A wave of street protests against corruption have swept Bulgaria in recent days, with demonstrators piling pressure on veteran premier Boyko Borisov to resign over his perceived links with oligarchs.
Thousands of Bulgarians gathered for a sixth consecutive evening to chant “Resign!” outside the government headquarters in Sofia on Tuesday, the latest in some of the largest protests the country has seen in years.
The gatherings have attracted up to 10,000 people and have drawn support from across the political spectrum, as well as from those with no affiliation.
Several high-profile recent incidents involving the country’s powerful oligarchs have brought anger to boiling point in a country where politics and big business are inextricably linked.
Thirteen years on from accession to the European Union, Bulgaria remains the bloc’s most corrupt member, according to Transparency International’s corruption perception index.
Adding to demonstrators’ frustrations is the seemingly immovable Borisov, who has dominated politics since first being elected prime minister in 2009.
He has resigned twice before in the face of street pressure, in 2013 and 2016, only to return to office in early elections.
“I was part of the demonstrations that brought down Borisov’s first government,” electrician Plamen Stamov, 37, told AFP at a rally this week.
“Seven years have passed since then, nothing has changed.”
“If you listen to Borisov and the media, all is done for the best, in the best of worlds,” said 34-year-old mother of two Elena Radulova.
“But there’s no end to scandals and we are still the poorest country in the EU.”
Borisov’s administration has been beset by various corruption allegations but two incidents last week lit the fuse of the protests.
The first affair centred on Ahmed Dogan, the former leader of a party representing Bulgaria’s Turkish minority and a powerful Borisov backer.
Last Wednesday right-wing opposition leader Hristo Ivanov used a boat to attempt to access a nominally public section of coast near Dogan’s Black Sea villa to point out that the beach had been sealed off.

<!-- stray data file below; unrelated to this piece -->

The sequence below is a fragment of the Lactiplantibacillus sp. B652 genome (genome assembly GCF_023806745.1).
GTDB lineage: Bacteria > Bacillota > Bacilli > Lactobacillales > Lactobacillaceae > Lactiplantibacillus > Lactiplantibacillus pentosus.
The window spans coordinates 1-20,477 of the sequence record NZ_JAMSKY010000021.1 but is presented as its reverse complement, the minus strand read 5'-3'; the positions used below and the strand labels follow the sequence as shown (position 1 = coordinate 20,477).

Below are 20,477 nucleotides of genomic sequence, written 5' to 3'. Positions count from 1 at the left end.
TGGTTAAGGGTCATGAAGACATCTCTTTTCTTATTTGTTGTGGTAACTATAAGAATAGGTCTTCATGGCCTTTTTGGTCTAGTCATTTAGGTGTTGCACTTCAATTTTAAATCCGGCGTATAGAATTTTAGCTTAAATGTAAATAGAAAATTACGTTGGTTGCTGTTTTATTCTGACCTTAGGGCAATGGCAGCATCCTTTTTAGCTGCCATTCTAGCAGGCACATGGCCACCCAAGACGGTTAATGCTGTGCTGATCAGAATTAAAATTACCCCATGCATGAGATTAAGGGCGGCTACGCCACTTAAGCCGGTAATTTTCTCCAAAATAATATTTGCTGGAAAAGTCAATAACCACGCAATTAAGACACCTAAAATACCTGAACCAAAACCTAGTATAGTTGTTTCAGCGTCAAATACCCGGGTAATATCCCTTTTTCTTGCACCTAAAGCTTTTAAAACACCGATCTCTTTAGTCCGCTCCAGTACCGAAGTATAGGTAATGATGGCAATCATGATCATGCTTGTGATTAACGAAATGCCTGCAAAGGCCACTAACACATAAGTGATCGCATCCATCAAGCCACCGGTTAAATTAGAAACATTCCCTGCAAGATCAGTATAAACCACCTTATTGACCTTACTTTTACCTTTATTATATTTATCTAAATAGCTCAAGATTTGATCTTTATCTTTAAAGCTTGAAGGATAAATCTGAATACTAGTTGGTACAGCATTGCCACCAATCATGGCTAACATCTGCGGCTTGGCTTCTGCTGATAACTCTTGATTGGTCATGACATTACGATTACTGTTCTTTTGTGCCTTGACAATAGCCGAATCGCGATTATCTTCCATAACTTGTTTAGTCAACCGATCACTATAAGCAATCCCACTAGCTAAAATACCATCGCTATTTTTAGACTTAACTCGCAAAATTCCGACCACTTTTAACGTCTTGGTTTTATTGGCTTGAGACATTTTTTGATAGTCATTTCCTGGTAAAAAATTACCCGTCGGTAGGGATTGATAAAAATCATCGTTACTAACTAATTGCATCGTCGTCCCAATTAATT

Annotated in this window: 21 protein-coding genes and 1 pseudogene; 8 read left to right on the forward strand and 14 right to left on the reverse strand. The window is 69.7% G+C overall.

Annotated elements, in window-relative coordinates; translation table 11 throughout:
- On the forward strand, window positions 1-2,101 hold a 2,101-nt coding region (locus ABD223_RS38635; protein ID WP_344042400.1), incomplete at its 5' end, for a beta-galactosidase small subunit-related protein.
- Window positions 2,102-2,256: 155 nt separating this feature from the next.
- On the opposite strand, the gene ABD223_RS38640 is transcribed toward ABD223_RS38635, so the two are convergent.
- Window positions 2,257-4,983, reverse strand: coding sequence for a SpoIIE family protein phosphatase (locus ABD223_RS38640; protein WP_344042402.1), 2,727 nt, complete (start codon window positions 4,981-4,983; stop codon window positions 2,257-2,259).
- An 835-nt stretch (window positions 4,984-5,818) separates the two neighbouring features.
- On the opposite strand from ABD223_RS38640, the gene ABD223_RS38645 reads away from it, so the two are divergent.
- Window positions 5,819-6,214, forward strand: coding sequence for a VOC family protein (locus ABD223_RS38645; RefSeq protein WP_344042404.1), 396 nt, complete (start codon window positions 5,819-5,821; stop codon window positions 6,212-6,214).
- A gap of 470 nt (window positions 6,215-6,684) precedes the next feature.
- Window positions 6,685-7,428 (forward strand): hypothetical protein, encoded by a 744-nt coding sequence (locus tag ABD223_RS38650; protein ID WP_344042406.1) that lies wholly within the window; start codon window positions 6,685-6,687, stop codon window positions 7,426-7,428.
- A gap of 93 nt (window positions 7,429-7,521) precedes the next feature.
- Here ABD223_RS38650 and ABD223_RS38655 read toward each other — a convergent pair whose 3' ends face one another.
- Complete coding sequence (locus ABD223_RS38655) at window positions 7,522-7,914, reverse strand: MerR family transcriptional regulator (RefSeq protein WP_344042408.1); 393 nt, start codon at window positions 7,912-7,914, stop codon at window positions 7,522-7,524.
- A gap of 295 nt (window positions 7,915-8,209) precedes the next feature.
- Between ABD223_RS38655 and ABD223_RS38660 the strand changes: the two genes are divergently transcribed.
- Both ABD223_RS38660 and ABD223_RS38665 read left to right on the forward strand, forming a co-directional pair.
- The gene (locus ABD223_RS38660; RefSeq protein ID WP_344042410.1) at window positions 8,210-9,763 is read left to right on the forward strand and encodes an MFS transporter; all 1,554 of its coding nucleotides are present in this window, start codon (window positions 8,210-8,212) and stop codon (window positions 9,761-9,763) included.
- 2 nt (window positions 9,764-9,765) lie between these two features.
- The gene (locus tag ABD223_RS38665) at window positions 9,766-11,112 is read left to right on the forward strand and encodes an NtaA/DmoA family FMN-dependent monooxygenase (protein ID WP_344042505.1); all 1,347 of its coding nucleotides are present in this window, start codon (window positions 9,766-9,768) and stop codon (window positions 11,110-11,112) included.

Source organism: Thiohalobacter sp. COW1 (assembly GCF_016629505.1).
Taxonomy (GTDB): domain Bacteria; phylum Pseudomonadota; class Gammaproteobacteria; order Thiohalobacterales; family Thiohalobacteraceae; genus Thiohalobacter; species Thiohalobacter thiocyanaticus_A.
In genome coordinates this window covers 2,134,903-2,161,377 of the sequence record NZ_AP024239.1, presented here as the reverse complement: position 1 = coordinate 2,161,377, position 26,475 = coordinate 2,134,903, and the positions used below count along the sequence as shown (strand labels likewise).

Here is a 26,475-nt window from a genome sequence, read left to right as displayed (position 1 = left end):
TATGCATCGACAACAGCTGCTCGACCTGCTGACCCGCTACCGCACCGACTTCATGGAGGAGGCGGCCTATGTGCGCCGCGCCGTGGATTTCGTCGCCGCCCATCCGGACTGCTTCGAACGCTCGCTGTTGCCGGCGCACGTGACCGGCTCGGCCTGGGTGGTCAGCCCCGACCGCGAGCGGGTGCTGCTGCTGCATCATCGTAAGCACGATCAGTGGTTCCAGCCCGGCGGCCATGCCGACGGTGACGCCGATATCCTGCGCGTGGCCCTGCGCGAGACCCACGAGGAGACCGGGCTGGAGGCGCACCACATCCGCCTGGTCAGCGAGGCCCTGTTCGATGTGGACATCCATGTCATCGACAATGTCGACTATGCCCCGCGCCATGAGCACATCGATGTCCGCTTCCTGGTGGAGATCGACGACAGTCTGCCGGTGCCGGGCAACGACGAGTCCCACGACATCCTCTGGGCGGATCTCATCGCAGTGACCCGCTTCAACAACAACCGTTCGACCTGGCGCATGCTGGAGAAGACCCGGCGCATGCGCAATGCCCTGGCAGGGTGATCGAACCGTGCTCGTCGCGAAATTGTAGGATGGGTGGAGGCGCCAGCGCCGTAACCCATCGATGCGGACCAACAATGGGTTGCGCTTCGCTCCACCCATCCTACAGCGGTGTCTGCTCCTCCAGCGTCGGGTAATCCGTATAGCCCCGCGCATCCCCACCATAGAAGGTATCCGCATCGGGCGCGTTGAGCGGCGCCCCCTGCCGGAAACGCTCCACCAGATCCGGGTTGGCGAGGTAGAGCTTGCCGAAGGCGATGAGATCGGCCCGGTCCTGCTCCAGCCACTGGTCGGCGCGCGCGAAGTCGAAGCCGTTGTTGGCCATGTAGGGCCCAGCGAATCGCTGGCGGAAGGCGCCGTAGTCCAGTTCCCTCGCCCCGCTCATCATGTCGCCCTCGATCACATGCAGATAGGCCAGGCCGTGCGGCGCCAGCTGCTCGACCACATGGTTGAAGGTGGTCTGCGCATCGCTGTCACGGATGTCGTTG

Security agents paid for by the state, whose protection Dogan has enjoyed despite no longer being an MP, jostled with the boat’s crew and pushed it back out to sea.
The entire fracas was broadcast live on social media and sparked outrage against the authorities’ perceived favouritism towards men like Dogan.
Second came the raid last Thursday by heavily armed police and prosecutors on the offices of two of the closest aides of President Rumen Radev, who has been a trenchant critic of Borisov’s government and is backed by the main opposition Socialists.
Accusations have also emerged from another oligarch, powerful ex-lottery tycoon Vasil Bozhkov.
Having seemingly enjoyed official protection for decades, earlier this year Bozhkov was indicted on 18 counts including murder and leading an organised criminal group.
From his new home in Dubai, Bozhkov has alleged he previously paid millions of euros in bribes to Borisov and his finance minister and brands the government “a mafia junta”.
For the moment Borisov, a former firefighter and bodyguard, is toughing out the storm.
His current term runs until early 2021 and polls before the protests started gave him a 10-point lead over the severely weakened Socialists.
But analysts say that the perceived partiality of Chief Prosecutor Ivan Geshev has become a lightning rod for protestors and could seriously damage Borisov.
Geshev’s resignation has become a key protest demand.
“Borisov is now politically threatened by the mess made by the chief prosecutor,” political commentator Nikolay Mihaylov told BNR public radio, a reference to acts such as the raid on Radev’s aides.
Crucially, the United States — seen as a key foreign ally of Borisov’s government — defended Bulgarians’ right to protest in a statement Sunday.
“We support the Bulgarian people as you peacefully advocate for increased faith in your democratic system and promote the rule of law in Bulgaria. No one is above the law,” it read.
According to Professor Ulf Brunnbauer, director of Germany’s Leibniz Institute for East and Southeast European Studies “the problem that the government is close to oligarchs is not new”.
For political analyst Ognyan Minchev, the protests are born out of revulsion at “mafia interests which control the country behind the scenes” and for which the government is perceived as a mere pawn.